The Student Government Senate did not pass a bill to fund the student organization Peace @ Large because it felt the organization was receiving too much money for food.
Some senators said the proposed allocation of almost $1,500 was so high because they felt pressured by Peace @ Large for more money.
Instead, the senate decided to postpone the bill so the Internal Funds and Transfers Committee (IFTC) could re-evaluate how much it allocated the organization for food and materials. The IFTC decides how much money each student organization receives.
Peace @ Large, which has 53 members, requested an annual food budget of $5,180 and $275 for materials. The IFTC decided to give the organization $1,492 for food and $200 for materials, but some senators still thought this was too much.
Sen. Jennifer Belmont, an IFTC member, said she felt the food allocation was “extremely high” because a member of Peace @ Large was present when the committee met to decide how much to allocate.
“The committee members felt too bad about cutting their budget so much,” she said. “I could tell because they would constantly say things like ‘I’m sorry.'”
Sen. Jordan Stone, who sits on the IFTC committee and is a member of Peace @ Large, said he invited Jessie Barber, vice president of the organization, to the meeting.
“I invited a member to come in and sit in and listen to the reasons and the justification as to why things got accepted and not accepted,” he said.
During the meeting, Stone was asked not to vote on the budget for Peace @ Large because his affiliation with the organization presented a conflict of interest.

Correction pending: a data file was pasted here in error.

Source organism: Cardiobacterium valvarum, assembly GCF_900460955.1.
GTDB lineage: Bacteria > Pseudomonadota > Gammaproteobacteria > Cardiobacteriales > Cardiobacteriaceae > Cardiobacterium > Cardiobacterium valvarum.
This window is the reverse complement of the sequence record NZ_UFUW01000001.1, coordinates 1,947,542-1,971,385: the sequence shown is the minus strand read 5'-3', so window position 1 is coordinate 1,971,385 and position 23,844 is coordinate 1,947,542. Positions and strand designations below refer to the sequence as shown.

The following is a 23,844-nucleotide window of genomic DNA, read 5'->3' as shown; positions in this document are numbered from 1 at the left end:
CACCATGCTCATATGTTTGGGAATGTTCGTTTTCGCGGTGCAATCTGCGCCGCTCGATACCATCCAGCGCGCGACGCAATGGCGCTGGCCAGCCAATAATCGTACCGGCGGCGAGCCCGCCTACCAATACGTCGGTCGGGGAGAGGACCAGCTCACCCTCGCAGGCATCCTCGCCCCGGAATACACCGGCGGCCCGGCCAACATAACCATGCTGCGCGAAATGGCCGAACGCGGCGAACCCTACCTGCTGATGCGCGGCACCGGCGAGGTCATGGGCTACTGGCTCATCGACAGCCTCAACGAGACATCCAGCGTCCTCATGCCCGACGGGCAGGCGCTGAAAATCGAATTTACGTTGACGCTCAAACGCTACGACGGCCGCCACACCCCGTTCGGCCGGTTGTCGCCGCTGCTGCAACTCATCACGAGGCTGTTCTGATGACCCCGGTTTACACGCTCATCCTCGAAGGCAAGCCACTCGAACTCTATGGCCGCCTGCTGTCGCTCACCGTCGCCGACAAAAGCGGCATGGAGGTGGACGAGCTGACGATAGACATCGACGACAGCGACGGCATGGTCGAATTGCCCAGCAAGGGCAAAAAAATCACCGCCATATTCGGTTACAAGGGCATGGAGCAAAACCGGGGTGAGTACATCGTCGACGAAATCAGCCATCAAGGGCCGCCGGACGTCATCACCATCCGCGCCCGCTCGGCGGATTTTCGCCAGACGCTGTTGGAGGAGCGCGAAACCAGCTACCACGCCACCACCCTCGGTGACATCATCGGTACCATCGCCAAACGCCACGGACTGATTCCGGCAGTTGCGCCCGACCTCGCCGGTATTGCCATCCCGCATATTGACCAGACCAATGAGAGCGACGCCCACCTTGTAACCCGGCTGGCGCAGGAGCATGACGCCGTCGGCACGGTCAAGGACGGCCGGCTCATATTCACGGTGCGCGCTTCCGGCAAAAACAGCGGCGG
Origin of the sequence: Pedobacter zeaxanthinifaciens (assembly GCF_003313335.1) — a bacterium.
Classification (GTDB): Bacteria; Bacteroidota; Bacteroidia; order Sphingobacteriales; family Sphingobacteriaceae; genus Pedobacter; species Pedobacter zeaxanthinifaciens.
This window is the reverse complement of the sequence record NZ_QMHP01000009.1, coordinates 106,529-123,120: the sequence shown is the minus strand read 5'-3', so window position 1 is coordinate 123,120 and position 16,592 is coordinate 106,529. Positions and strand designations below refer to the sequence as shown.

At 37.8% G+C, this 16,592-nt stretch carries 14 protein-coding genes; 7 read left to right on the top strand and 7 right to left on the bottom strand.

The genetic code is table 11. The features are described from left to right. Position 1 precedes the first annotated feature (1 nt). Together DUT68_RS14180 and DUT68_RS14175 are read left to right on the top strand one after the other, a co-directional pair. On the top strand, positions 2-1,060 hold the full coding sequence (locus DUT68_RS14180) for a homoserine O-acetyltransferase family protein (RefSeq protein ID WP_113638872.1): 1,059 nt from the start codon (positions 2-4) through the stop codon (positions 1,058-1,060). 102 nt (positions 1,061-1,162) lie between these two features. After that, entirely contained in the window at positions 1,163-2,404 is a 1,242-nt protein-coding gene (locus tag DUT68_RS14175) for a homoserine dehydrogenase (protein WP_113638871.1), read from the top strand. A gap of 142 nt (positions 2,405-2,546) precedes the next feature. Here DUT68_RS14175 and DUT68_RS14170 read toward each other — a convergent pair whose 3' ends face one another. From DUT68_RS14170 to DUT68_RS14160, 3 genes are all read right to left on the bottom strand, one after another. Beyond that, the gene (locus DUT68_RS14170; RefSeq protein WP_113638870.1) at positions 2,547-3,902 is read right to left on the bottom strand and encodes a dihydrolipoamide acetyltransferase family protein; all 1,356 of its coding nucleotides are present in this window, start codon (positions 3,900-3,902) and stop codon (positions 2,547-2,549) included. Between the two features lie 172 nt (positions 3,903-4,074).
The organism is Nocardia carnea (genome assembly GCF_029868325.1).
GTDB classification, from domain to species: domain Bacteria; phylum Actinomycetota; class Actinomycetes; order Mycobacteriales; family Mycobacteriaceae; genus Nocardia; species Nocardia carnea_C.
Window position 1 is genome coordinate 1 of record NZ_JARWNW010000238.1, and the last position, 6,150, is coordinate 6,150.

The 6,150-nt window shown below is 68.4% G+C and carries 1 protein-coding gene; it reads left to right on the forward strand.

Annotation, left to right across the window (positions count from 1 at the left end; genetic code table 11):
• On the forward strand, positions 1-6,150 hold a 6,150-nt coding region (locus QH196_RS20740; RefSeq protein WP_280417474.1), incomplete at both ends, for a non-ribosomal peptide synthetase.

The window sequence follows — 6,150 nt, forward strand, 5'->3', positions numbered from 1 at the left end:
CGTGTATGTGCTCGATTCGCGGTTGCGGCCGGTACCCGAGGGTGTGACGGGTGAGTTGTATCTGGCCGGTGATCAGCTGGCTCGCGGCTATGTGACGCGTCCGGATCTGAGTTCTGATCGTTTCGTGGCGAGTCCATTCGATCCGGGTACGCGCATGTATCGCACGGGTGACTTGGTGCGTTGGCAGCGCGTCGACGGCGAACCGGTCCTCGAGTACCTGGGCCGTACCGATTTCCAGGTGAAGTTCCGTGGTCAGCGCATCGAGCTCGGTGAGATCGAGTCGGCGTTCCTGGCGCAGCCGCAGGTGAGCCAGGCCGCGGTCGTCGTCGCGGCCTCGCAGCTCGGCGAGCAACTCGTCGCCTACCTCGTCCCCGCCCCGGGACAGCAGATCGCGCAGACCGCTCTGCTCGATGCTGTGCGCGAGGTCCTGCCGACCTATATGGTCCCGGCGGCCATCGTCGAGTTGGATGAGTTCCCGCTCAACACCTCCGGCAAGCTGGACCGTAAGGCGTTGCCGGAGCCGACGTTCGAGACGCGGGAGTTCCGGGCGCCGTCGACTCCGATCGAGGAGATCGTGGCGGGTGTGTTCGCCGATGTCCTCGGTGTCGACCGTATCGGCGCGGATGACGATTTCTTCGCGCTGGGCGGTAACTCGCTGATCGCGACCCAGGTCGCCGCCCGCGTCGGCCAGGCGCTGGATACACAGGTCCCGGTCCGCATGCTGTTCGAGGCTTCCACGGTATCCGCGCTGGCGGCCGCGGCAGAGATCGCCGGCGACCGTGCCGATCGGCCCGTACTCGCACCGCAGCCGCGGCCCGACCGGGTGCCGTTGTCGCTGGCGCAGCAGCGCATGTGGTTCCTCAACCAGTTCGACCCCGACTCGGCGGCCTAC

“I didn’t want to bias the process, so I abstained from the vote and didn’t say anything else for or against the organization,” he said.
Barber said he understands why the senate asked Stone not to vote, but said he shouldn’t be penalized for being involved.
“It’s important to get to know the organizations you’re advocating for,” he said.
Though Stone understands the committee’s concerns, he said his exclusion wasn’t fair because he is a member of more than 100 student organizations. He said he joins many different organizations to find out more about them and get on their mailing lists. However, he only considers himself an active member of a few organizations — those that he holds a leadership position in or attends regularly. He does neither for Peace @ Large, Barber said.
Belmont said if Barber and Stone had not been present, the food budget would not have been so high.
Daniel Shelnutt, IFTC chair, agreed with Belmont.
“It’s difficult to make an objective decision when a person from the organization is there watching you make that decision,” he said.
Peace @ Large President James Hudson said the delayed decision could hurt the organization’s largest event this year, Peace Week, which starts Sept. 29.
“We kind of timed everything so we would have the money just in time,” he said. “My guess is we probably won’t have food at these events.”
Hudson said the organization planned to use the food to draw in students.
Though Peace @ Large will have to find outside sponsors to get food for Peace Week, Hudson said the organization is not bitter about the senate’s decision.
“If they’re concerned about the amount of money going through, so be it,” he said.
Stone said he does not plan to vote on the bill when it is presented to the senate again.
The senate can re-vote on the bill at next Tuesday’s meeting.